A few weeks ago I was speaking with another person in the advertising business, and he lamented the schedule: it seems like we work 20 hours per week for six weeks or so, then three or four weeks at 90 hours, and then right back down to nothing. We've tried to avoid that level of bust, but the booms happen as well, and the past two weeks have been case in point. Ten pitches in 7 days has been great for business, but leaves me finally posting links about eight hours later than I'd like!
Here's a quick list of things to get you through the weekend without football.
Still no respect for the right to privacy
I have no comments on the State of the Union this week; it felt like more empty rhetoric and a lack of decorum or class from both parties. The news earlier in the week that was swept away by the speech was Obama's stated belief that encrypted messaging services need a backdoor for government agencies. I'm opposed to this since I think it's a violation of the protections we have in the constitution, but it becomes even more ridiculous in light of Microsoft's revelation about how quickly they turn around data to the government. The president's stance on this matter is more important, more damaging and has more impact on ordinary Americans than anything he discussed on Tuesday evening.
The brutality of reality TV
Yes, I am linking to an article from the New York Post. And no, I never thought this day would come, either. The Biggest Loser always seemed like an uncomfortable sort of spectacle to watch, but it only becomes more disturbing in light of these behind the scenes stories from a former contestant. I don't believe in the concept of "fat shaming" (as in, I believe it's okay to evaluate someone on their weight as you would cleanliness or any other factor in their control), but it's unreal how the people who sign away themselves for this show are treated in pursuit of vanity.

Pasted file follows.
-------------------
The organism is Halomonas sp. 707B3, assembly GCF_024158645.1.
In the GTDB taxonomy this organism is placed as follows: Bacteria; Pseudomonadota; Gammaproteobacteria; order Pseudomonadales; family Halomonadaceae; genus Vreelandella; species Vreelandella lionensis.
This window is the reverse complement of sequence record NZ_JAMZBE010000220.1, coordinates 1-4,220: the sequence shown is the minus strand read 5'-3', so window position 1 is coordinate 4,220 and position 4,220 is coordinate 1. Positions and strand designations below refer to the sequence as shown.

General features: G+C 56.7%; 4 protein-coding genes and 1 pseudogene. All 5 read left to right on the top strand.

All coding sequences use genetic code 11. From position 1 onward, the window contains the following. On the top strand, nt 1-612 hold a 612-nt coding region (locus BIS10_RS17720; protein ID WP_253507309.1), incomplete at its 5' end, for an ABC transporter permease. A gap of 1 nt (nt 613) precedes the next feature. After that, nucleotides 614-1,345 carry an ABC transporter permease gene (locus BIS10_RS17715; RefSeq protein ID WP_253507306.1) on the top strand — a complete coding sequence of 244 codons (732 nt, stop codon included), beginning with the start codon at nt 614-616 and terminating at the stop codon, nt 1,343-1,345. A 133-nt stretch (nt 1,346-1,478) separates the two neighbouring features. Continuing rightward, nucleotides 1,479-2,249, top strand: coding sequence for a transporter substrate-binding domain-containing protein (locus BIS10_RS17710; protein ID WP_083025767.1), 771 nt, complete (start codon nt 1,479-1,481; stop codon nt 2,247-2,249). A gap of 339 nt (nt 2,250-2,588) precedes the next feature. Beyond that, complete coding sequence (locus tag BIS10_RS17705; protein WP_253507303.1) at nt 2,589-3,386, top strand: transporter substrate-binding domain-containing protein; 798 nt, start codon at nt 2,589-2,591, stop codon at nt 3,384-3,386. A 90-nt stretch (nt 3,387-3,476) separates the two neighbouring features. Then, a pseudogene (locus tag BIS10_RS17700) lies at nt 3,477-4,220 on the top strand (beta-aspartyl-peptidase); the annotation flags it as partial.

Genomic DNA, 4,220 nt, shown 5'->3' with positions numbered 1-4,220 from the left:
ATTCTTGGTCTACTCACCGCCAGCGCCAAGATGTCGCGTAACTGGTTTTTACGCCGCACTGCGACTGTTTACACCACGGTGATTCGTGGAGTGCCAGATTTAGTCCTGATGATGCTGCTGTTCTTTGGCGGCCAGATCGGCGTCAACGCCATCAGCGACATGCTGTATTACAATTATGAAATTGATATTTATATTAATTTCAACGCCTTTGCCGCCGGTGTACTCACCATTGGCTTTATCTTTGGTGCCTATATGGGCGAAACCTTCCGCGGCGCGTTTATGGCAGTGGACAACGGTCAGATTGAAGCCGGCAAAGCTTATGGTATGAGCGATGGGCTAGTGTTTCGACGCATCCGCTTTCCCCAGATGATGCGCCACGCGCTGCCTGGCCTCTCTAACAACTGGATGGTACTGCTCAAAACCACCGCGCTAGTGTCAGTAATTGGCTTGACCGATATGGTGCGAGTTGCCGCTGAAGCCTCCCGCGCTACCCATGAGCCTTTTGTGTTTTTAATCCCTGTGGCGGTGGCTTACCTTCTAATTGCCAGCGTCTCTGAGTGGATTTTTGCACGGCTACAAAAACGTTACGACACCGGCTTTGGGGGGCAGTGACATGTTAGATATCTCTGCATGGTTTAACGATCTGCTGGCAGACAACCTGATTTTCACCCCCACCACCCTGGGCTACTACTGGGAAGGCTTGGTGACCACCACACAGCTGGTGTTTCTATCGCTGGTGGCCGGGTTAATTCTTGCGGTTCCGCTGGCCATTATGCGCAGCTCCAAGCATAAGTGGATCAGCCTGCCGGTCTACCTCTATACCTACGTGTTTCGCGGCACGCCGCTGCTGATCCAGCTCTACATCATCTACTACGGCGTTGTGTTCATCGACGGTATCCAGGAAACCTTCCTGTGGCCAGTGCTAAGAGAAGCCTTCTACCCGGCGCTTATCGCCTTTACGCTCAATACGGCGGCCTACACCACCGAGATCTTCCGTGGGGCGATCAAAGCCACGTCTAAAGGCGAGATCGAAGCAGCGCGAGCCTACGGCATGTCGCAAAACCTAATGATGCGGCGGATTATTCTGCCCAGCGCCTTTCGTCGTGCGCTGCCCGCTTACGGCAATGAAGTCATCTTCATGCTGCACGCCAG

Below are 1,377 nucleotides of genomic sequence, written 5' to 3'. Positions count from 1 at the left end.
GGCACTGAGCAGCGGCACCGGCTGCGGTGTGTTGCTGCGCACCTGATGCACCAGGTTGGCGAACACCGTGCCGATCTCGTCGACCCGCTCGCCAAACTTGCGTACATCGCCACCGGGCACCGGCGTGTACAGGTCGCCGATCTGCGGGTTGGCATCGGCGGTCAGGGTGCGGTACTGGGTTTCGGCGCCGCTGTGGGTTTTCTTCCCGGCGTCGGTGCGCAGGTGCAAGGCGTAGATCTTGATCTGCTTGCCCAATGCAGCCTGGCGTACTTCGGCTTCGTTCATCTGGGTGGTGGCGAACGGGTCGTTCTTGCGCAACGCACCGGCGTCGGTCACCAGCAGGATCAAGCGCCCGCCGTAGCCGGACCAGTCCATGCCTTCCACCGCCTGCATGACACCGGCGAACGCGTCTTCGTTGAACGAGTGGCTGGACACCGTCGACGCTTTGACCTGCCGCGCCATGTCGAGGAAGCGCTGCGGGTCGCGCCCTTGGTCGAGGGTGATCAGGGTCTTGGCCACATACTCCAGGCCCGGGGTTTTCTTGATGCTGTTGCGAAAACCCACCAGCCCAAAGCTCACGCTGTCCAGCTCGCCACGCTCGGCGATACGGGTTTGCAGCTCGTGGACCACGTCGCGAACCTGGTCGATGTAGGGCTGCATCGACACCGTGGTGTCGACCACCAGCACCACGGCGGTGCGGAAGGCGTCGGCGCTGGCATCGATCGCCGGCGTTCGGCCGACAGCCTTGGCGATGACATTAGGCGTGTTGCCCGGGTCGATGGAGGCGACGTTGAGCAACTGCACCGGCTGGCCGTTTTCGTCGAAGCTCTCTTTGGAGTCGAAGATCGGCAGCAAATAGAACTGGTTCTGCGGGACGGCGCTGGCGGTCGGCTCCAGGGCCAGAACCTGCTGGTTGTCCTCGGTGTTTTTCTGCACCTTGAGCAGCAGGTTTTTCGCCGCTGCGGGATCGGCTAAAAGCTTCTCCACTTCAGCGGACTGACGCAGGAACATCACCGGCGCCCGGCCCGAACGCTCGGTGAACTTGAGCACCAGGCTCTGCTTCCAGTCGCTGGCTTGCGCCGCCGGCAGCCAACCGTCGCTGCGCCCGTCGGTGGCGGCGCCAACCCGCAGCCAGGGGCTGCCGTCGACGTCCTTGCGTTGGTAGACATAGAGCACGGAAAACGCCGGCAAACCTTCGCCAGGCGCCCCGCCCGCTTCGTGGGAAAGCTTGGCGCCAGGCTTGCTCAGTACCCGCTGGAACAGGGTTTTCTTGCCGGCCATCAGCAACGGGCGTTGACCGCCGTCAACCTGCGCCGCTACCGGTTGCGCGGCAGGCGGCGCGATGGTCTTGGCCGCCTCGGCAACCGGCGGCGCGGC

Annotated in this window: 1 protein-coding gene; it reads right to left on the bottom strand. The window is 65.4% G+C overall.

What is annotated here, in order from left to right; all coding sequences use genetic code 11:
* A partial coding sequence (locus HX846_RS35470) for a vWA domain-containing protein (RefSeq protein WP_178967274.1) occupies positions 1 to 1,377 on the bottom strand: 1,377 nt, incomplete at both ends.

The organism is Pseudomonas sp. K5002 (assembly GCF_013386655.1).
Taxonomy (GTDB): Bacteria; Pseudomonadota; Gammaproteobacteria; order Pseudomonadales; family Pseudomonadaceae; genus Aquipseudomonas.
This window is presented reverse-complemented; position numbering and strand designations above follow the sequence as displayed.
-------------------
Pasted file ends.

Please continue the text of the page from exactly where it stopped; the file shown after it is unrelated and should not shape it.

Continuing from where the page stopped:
Why the Saudis still have public beheadings
I picked this up before the death of King Abdullah later in the week, but this is even more timely in light of the leadership change in Saudi Arabia. Vox has a great look at the relationship between the Saudi monarchy and the country's clerical establishment, and why many things we rush to condemn (like their treatment of women) root back to a long, tenuous alliance between the factions inside the kingdom.
Relax about Ballghazi
Or Deflategate. Or whatever you want to call it. Deadspin has done the best job of any news outlet I've seen summarizing what the story is here: it sounds like doctoring the footballs is something every quarterback does to personal preference, and that it's no big deal. Many QB's are on record about their preferences, and coaches off the record have expressed surprise at how big this has become. My suspicion is that this has more to do with driving traffic to websites on an off-week than the story itself; CBS has a great takedown of the lazy, dishonest reporting Sports Illustrated, for example, has had on this issue.